I’m also disappointed by the relationship between the sisters. Yes, they’ve been estranged and yes, Anna’s memories have been altered and gaps are missing but this is a sister practically come back from the dead. Shouldn’t there be more impact? It just seemed underdeveloped and lots of missed opportunities abounded. In many ways, I wondered if Dani even needed to be Anna’s big sister. She could have been a best friend based on the ways that part of their relationship affected the plot and its implications.

Finally, the romance between Anna and Sam bored me. I know it’s hard to keep an established relationship interesting. That’s why so many awkward love triangles get introduced after the couple has gotten together. This isn’t me saying I want that. The opposite, actually! But Anna and Sam are on the run. Anna is learning survival skills and Sam is the perfect soldier-assassin. Shouldn’t there have been some friction in their relationship under this conditions? That’s a lot of stress!

Ironically, I found myself wanting Anna to get together with another character (Nick). Their dynamic is more interesting and after some revelations in Erased, I’d almost say them getting together makes more sense. Or maybe that’s just my favorite tropes affecting my judgment. (I’ll refrain from saying more because that’d be a spoiler.)

While I’d hoped for some interesting developments in the second book of this series, I realize now those expectations were misplaced. If you enjoyed Altered, I suspect you’ll like this book. But if you were left dissatisfied by the previous book, I wouldn’t bother picking this up. It’s more of the same. C-

My regards,
Jia

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REVIEW:  Altered by Jennifer Rush

REVIEW: Altered by Jennifer Rush

Dear Jennifer Rush:

I’m glad young adult novels have started to move on from the dystopian craze. After all, there can be only so many books about oppressive future societies whose citizens don’t necessarily recognize as oppressive and the teens who fight the system. To be honest, I’ve been yearning for more action-based thrillers. Your debut novel, Altered, scratches that itch but still left me wanting for more.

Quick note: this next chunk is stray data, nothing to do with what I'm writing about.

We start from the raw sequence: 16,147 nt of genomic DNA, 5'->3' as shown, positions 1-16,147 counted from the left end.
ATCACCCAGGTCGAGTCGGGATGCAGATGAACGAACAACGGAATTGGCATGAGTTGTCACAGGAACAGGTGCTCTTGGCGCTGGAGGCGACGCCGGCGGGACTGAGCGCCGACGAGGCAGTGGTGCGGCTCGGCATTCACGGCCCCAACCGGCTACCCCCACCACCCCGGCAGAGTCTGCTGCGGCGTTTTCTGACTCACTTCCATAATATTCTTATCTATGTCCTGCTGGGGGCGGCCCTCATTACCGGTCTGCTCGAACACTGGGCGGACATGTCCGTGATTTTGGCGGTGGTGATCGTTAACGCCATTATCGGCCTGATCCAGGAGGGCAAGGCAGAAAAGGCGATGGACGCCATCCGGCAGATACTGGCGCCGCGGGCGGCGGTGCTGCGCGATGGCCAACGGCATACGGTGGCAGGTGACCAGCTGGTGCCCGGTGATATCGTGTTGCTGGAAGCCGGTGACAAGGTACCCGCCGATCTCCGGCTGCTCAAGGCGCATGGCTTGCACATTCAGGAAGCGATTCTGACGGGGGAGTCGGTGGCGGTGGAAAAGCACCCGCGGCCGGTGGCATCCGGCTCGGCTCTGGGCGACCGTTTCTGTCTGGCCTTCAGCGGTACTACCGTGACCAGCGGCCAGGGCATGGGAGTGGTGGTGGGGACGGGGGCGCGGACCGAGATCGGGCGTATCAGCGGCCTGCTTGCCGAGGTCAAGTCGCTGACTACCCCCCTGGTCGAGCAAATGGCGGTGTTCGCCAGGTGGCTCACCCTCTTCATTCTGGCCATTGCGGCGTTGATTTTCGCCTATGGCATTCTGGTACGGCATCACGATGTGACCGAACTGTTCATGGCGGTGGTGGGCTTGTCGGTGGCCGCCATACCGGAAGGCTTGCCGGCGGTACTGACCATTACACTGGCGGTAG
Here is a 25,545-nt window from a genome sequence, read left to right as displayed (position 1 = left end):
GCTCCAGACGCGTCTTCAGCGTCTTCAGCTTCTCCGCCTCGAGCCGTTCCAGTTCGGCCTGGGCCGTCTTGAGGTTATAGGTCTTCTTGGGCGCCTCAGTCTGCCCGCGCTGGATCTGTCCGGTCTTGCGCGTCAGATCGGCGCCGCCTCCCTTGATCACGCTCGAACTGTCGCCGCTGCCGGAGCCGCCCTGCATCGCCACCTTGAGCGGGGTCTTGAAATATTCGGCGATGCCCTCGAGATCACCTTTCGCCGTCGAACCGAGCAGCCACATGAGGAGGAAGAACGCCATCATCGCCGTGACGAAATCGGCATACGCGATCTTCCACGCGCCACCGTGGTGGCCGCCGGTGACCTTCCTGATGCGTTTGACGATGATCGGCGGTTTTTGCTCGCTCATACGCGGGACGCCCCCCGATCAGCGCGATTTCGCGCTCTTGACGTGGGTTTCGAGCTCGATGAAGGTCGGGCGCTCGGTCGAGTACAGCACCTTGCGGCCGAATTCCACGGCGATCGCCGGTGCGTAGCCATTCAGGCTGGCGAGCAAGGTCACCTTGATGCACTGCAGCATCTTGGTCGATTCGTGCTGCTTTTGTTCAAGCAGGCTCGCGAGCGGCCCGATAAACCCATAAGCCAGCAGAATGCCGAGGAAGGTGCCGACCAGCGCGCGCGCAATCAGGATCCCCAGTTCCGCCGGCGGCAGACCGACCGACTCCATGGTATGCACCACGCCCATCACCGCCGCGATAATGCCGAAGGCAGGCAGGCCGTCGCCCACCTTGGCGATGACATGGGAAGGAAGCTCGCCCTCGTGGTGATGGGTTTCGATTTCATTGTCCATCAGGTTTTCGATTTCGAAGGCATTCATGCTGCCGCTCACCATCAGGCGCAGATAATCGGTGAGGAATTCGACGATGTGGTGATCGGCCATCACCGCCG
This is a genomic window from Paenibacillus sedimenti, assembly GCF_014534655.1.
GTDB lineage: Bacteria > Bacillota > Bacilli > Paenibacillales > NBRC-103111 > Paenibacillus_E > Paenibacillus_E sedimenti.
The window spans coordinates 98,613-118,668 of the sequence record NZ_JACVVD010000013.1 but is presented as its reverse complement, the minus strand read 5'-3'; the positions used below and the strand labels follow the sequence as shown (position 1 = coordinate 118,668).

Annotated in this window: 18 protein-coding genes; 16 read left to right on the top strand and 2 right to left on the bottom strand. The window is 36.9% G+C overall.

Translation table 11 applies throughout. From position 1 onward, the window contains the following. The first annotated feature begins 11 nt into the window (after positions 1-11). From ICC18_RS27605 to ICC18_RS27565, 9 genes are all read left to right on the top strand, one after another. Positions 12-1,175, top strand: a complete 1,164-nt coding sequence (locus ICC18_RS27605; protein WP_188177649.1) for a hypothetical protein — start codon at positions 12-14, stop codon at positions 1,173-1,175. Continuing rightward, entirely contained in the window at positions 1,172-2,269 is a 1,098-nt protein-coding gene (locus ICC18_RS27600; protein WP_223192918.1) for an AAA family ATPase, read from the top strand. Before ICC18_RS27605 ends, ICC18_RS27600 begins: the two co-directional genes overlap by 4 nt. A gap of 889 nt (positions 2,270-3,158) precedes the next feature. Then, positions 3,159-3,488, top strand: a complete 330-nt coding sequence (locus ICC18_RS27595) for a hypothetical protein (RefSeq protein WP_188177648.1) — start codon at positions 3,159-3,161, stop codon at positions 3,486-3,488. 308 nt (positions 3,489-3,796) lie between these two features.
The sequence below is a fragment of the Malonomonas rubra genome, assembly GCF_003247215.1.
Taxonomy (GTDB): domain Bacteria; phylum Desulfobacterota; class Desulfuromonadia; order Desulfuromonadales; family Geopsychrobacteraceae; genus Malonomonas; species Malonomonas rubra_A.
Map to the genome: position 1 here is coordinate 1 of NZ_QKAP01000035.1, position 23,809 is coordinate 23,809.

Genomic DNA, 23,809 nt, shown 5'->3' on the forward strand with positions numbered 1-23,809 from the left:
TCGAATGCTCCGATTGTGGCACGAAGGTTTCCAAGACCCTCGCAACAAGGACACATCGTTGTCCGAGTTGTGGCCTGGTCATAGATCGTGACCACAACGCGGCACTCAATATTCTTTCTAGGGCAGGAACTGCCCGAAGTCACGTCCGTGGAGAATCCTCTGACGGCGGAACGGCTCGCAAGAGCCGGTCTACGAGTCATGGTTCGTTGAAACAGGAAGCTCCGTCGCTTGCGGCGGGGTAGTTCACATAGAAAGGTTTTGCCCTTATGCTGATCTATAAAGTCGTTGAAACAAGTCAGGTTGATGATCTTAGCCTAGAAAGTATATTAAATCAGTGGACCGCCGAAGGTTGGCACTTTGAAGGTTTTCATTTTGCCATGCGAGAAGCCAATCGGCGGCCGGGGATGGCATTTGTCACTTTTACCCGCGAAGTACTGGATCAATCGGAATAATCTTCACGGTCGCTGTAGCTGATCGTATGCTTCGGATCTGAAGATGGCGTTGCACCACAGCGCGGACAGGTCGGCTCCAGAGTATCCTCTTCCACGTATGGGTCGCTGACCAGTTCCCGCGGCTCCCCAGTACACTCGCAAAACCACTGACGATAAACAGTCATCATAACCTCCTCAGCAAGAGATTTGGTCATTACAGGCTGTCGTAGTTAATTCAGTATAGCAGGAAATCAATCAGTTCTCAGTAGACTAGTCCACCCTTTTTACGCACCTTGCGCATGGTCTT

altered-jennifer-rushAnna lives a secretive life. Homeschooled, she spends much of her time helping her father with his work. What’s his work, you ask? Four boys living in their basement.

The boys are living experiments. They’ve been genetically engineered and Anna’s father monitors their vitals and runs test to examine their progress. But when the agency in charge of the project comes to retrieve the boys, they escape. And because her father urges her to accompany them for her own safety, Anna goes with them.

On the run from the agency, Anna and the boys piece together the memories of their past. You see, none of the boys have any recollection of their time before living in Anna’s basement. But as they uncover secret after secret, it becomes apparent that Anna is connected to their past and may not be who she thought she was at all.

This is a difficult book to review. It’s flawed in so many ways but I enjoyed reading it. The plot moves at a fast clip and I found myself unable to stop turning the pages. Because of the fast pace, it’s easy to get swept up in the story and fall into step with the narrative’s internal logic. But when I finished the novel and returned to the real world, I realized so many things do not make sense.